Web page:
As I get older, I find my mind increasingly regresses to the past because it is somehow better, rosier and the days were sunnier. As far as music went, you could hear the words and the guitars. Hence, the Think Floyd gig in the heady atmosphere of Warrington Parr Hall (where spookily I last went to see Roy Harper over ten years ago) on May 10th is the event I have most eagerly anticipated in an age. I’ve been back to my old Floyd albums and found that it is still fundamentally good music - which is more than can be said for the later, post-split material that was the main focus when I was a student.
Sadly, it is now quite clear that Floyd might as well be regarded as an ex-band, and sadder still, this seems preferable to another album like The Division Bell or, gawdhelpus, A Momentary Lapse of Finance and another tour in which the stragglers “plaster on a fake smile and plough through the same old shit one more time”. The same could be said of Genesis and, if they were actually releasing anything, probably the Sisters of Mercy (nice to see Andrius Sytas making a formal complaint about the inactivity though). That’s three of the main bands I liked in my formative years. Sigh.
Kids need heroes. That’s why we Floyd fans tried to convince ourselves that the break-up was a good thing, leading to our heroes producing twice as much material. But sober analysis by a thirty year old man who no longer believes in heroes proves that AMLOR and Radio KAOS were weak, unsatisfactory albums. Of course, we knew that at the time too, but we couldn’t bring ourselves to accept it. The evidence was clear on every page of Floyd fanzine “The Amazing Pudding” (was I ever that much of a trainspotter??). But that meant writing the band off, and then who would we believe in?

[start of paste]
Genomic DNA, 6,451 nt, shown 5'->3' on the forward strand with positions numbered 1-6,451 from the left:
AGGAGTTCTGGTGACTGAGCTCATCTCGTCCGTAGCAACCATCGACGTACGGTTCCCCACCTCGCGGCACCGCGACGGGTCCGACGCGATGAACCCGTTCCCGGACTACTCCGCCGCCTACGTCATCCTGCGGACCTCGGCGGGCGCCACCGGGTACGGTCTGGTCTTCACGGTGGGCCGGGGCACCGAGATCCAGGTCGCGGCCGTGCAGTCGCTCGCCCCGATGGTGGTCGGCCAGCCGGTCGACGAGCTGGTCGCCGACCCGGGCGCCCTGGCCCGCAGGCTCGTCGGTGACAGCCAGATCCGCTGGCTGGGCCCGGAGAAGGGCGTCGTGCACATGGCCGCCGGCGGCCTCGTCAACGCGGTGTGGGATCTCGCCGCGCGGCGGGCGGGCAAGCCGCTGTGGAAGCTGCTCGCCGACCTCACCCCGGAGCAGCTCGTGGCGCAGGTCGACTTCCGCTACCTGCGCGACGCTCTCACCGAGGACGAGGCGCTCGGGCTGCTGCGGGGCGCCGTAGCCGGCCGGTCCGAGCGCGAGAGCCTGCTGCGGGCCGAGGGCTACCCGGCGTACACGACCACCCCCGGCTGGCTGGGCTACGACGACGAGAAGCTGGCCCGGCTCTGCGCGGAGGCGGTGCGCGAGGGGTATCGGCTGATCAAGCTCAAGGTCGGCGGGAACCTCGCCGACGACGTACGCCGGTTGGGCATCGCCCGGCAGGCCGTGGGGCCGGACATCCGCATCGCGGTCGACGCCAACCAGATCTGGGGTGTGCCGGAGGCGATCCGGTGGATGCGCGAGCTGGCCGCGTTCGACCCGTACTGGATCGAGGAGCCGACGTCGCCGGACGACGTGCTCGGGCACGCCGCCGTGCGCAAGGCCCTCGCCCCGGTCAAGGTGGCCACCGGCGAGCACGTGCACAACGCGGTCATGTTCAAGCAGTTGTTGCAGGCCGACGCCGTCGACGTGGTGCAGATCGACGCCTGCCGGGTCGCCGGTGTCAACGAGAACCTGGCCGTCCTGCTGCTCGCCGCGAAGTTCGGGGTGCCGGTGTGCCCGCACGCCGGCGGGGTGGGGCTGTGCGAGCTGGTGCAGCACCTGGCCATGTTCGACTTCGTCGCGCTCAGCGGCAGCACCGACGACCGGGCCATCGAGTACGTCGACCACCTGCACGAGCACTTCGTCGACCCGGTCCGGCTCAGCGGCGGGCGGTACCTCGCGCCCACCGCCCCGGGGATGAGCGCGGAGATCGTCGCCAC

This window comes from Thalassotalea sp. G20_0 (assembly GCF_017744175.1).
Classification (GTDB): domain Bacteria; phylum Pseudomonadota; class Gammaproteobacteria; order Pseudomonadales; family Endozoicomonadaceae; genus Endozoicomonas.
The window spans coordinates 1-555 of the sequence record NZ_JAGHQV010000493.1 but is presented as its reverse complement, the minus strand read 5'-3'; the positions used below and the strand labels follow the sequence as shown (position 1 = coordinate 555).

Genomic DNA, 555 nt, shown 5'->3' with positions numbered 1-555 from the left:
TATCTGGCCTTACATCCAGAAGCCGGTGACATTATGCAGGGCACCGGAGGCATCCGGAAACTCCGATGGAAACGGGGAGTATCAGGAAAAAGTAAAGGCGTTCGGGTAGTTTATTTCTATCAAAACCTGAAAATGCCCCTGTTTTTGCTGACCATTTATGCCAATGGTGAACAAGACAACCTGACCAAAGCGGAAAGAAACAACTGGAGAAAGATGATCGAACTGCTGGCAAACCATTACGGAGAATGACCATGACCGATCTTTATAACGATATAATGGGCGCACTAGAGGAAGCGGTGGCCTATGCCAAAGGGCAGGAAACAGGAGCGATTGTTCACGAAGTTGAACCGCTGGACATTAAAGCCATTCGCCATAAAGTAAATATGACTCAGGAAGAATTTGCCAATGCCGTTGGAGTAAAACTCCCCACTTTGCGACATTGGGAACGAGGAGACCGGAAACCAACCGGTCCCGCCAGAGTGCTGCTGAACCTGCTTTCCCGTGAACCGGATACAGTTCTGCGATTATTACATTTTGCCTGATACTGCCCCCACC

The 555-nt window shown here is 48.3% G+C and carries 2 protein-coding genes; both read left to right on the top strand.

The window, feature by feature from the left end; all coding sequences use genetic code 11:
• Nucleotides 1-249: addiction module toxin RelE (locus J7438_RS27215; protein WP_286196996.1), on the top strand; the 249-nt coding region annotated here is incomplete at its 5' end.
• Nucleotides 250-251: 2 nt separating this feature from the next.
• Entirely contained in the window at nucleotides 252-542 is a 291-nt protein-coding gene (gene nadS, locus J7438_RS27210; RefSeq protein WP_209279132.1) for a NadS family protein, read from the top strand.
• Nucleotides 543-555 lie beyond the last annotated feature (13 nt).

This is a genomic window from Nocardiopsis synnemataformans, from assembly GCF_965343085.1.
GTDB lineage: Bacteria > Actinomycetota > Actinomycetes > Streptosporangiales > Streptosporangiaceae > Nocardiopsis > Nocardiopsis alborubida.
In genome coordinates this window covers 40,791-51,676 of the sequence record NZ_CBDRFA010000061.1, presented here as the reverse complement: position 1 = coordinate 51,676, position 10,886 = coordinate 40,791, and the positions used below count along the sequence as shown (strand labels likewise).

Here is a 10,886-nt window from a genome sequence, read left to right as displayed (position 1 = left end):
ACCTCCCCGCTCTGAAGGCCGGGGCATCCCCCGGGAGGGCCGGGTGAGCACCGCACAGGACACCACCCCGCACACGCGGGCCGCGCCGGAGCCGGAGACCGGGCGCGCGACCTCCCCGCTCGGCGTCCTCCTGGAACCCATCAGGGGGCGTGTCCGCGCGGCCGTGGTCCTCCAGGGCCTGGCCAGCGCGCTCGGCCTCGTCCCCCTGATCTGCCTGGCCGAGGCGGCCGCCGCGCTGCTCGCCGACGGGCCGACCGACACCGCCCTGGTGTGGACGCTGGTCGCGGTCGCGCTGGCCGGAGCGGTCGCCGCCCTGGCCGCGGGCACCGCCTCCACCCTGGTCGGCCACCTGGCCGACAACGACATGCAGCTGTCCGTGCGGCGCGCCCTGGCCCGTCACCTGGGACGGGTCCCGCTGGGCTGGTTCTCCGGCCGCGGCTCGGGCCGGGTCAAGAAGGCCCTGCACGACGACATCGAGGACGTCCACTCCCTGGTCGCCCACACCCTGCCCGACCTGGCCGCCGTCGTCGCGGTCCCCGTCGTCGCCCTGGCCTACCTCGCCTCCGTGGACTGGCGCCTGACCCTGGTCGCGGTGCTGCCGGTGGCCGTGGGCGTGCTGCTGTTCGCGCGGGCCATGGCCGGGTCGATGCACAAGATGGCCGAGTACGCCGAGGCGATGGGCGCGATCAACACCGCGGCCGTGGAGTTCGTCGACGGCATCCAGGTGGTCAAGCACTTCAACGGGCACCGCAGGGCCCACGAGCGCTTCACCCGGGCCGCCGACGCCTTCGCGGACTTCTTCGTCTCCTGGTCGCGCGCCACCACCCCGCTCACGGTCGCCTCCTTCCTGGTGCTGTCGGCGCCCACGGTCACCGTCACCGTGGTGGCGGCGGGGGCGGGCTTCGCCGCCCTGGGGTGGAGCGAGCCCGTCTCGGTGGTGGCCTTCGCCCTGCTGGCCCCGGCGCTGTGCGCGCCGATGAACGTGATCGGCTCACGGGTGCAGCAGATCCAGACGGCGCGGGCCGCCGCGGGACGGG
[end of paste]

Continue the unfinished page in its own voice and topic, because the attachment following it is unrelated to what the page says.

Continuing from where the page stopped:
Roger Waters was right - the post-1985 Floyd was a clever, ersatz fake that denigrated the overall legacy. The live videos illustrate that what we thought was a spectacular tour was really an extravagant CD player. Dave Gilmour was right - Roger Waters needs someone to edit the crap. If the guy really believes Amused To Death, a CD I’m scared to put next to my Floyd albums in case cross-contamination occurs, was an all time Great, overlooked Album, he’s clearly not arrived back on earth yet. And his latest release, a live retread of his past, lacks the fire and glory of proper Floyd.
Genesis completely lost their way, bleating that “it’s harder to write short songs than long ones, you know”, while neglecting to point out that the results didn’t usually justify the extra effort. Their single-minded pursuit of the popular pound, with Phil Collins at the controls like Captain Kirk with suicidal dementia, went straight up a blind alley, and the only bright spot was that Collins was as stuck as they were, even after jumping ship. Hence his half-hearted apologies for denigrating their glorious past, and endless reunion teasers (because we want to believe, we really do, that those guys could still make Foxtrot 2).
So no, I don’t need heroes anymore, but I do appreciate something to hold on to - albums I bought fifteen years ago that will remain classics despite the outrages committed since.